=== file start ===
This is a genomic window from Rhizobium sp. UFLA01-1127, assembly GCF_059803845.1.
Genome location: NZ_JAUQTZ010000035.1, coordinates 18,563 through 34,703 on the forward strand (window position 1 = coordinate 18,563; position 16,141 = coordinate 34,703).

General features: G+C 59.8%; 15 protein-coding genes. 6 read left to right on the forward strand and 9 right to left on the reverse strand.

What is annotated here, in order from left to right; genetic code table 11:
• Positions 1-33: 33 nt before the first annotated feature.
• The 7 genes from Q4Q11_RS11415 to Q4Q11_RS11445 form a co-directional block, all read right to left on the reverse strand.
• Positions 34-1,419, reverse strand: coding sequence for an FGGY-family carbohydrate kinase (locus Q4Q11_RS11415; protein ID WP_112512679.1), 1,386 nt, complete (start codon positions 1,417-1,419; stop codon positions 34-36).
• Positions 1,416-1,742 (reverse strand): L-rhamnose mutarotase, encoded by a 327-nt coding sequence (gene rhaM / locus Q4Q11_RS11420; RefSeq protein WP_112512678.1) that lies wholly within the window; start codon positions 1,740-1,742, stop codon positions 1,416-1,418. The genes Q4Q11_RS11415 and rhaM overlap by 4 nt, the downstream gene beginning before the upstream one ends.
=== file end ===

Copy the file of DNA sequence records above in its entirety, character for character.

This is a genomic window from Rhizobium sp. UFLA01-1127, assembly GCF_059803845.1.
Genome location: NZ_JAUQTZ010000035.1, coordinates 18,563 through 34,703 on the forward strand (window position 1 = coordinate 18,563; position 16,141 = coordinate 34,703).

General features: G+C 59.8%; 15 protein-coding genes. 6 read left to right on the forward strand and 9 right to left on the reverse strand.

What is annotated here, in order from left to right; genetic code table 11:
• Positions 1-33: 33 nt before the first annotated feature.
• The 7 genes from Q4Q11_RS11415 to Q4Q11_RS11445 form a co-directional block, all read right to left on the reverse strand.
• Positions 34-1,419, reverse strand: coding sequence for an FGGY-family carbohydrate kinase (locus Q4Q11_RS11415; protein ID WP_112512679.1), 1,386 nt, complete (start codon positions 1,417-1,419; stop codon positions 34-36).
• Positions 1,416-1,742 (reverse strand): L-rhamnose mutarotase, encoded by a 327-nt coding sequence (gene rhaM / locus Q4Q11_RS11420; RefSeq protein WP_112512678.1) that lies wholly within the window; start codon positions 1,740-1,742, stop codon positions 1,416-1,418. The genes Q4Q11_RS11415 and rhaM overlap by 4 nt, the downstream gene beginning before the upstream one ends.